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Female Body Builders 1 by Martin Schoeller

Female Body Builders 1 © Martin Schoeller

Martin Schoeller

“Get off your phones and computers—they don’t take good pictures... Original ideas come from experiences and the people around you.”

Martin Schoeller is one of the world's preeminent contemporary portrait photographers. He is most known for his extreme-close up portraits, a series in which familiar faces are treated with the same scrutiny as the unfamous. The stylistic consistency of this work creates a democratic platform for comparison between his subjects, challenging a viewer's existing notions of celebrity, value and honesty. Schoeller's close-up portraits emphasize, in equal measure, facial features, of his subjects - world leaders and indigenous groups, movie stars and the homeless, athletes and artists - leveling them in an inherently democratic fashion.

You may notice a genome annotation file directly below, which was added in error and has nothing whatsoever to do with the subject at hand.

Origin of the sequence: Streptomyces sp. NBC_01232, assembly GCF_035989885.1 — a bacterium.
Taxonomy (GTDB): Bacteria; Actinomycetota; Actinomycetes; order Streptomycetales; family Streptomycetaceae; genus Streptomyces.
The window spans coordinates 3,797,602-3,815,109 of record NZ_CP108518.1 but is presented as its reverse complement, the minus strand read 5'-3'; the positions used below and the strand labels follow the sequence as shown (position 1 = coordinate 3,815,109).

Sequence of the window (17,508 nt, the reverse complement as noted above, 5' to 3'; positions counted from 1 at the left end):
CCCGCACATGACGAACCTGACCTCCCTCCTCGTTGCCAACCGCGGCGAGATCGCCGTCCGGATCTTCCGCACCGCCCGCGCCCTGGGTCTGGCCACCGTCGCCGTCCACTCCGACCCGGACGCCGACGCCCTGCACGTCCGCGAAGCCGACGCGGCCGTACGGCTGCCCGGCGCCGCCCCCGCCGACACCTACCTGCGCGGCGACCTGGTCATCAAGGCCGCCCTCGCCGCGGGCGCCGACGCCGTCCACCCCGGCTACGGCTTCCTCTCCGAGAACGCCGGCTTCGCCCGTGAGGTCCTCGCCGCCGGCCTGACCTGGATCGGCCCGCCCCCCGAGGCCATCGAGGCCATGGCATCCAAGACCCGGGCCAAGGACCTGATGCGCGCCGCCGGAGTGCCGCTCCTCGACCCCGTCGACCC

More About Martin Schoeller

Albert Einstein by Philippe Halsman

Albert Einstein Courtesy Magnum Photos / © Philippe Halsman

Philippe Halsman

“Every face I see seems to hide and sometimes, fleetingly, to reveal the mystery of another human being… Capturing this revelation became the goal and passion of my life.”

Philippe Halsman was born in Riga, Latvia and began his photographic career in Paris. In 1934 he opened a portrait studio in Montparnasse, where he photographed many well-known artists and writers — including André Gide, Marc Chagall, Le Corbusier, and André Malraux, using an innovative twin-lens reflex camera that he designed himself. Over the course of his career, Halsman enjoyed comparing his work to that of a good psychologist who regards his subjects with special insight. With his courtly manners and European accent, Halsman also fit the popular stereotype at a time when Americans regarded psychology with fascinated skepticism. In fact, Halsman was proud of his ability to reveal the character of his sitters. As he explained, “It can't be done by pushing the person into position or arranging his head at a certain angle. It must be accomplished by provoking the victim, amusing him with jokes, lulling him with silence, or asking impertinent questions which his best friend would be afraid to voice.”